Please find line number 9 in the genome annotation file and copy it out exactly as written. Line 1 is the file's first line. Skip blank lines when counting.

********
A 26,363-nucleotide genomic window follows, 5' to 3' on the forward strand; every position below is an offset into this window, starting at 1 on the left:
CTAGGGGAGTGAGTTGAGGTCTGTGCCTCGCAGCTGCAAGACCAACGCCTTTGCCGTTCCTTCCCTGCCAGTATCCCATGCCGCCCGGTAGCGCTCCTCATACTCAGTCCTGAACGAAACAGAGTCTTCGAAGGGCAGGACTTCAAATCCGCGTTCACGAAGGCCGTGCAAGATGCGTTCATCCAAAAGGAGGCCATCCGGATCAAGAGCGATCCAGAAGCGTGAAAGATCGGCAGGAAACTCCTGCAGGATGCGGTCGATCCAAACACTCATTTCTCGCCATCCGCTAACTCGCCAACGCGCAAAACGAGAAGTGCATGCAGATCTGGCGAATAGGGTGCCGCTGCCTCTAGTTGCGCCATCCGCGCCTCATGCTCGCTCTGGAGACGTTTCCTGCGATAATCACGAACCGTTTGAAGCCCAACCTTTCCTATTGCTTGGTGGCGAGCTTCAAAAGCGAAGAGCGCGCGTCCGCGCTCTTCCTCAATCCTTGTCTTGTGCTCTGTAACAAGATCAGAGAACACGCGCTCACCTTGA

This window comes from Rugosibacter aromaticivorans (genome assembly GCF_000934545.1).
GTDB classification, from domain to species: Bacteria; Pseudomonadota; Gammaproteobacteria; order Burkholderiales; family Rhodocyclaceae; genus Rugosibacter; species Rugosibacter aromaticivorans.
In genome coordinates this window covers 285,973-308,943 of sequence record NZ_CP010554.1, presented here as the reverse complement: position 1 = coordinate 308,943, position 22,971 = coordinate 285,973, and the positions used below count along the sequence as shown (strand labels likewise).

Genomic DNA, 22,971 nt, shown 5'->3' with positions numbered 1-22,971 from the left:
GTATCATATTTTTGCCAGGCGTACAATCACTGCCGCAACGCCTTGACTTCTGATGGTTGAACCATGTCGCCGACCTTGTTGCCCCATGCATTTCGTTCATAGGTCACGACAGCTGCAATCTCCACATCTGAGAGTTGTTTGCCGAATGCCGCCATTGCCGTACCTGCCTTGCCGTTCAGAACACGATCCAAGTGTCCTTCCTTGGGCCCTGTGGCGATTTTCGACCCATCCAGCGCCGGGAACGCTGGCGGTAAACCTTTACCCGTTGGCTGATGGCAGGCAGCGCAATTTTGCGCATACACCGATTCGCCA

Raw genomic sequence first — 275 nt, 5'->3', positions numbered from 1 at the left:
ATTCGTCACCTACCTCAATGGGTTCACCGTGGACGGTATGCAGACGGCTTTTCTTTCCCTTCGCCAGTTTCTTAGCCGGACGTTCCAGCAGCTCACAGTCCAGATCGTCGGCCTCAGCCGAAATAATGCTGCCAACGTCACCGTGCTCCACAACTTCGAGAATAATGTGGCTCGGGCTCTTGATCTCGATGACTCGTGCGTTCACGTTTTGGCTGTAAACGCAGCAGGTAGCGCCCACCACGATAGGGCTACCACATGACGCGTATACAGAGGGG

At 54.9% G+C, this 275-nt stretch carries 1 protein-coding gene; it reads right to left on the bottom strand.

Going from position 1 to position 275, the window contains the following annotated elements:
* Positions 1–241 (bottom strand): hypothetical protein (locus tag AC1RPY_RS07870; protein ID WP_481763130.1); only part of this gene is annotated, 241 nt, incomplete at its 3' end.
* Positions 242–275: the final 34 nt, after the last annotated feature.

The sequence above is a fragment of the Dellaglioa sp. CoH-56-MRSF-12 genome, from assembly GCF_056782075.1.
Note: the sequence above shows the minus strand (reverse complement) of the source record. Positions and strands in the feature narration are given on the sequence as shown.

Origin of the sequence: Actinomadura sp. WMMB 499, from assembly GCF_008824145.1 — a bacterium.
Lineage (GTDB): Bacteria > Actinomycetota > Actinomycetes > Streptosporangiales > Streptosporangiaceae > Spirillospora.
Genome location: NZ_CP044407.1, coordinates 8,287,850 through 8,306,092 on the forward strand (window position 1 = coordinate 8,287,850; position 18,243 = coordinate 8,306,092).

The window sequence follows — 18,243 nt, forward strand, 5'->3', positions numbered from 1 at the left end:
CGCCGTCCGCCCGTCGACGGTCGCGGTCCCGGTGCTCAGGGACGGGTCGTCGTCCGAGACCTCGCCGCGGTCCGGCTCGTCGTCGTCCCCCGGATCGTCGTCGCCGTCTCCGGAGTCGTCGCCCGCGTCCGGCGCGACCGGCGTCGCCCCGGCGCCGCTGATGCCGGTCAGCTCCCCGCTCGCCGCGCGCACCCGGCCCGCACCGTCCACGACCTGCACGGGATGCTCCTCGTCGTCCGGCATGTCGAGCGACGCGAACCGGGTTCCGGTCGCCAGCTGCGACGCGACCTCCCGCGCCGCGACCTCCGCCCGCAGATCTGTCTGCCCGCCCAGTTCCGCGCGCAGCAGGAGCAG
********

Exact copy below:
ATTCGTCACCTACCTCAATGGGTTCACCGTGGACGGTATGCAGACGGCTTTTCTTTCCCTTCGCCAGTTTCTTAGCCGGACGTTCCAGCAGCTCACAGTCCAGATCGTCGGCCTCAGCCGAAATAATGCTGCCAACGTCACCGTGCTCCACAACTTCGAGAATAATGTGGCTCGGGCTCTTGATCTCGATGACTCGTGCGTTCACGTTTTGGCTGTAAACGCAGCAGGTAGCGCCCACCACGATAGGGCTACCACATGACGCGTATACAGAGGGG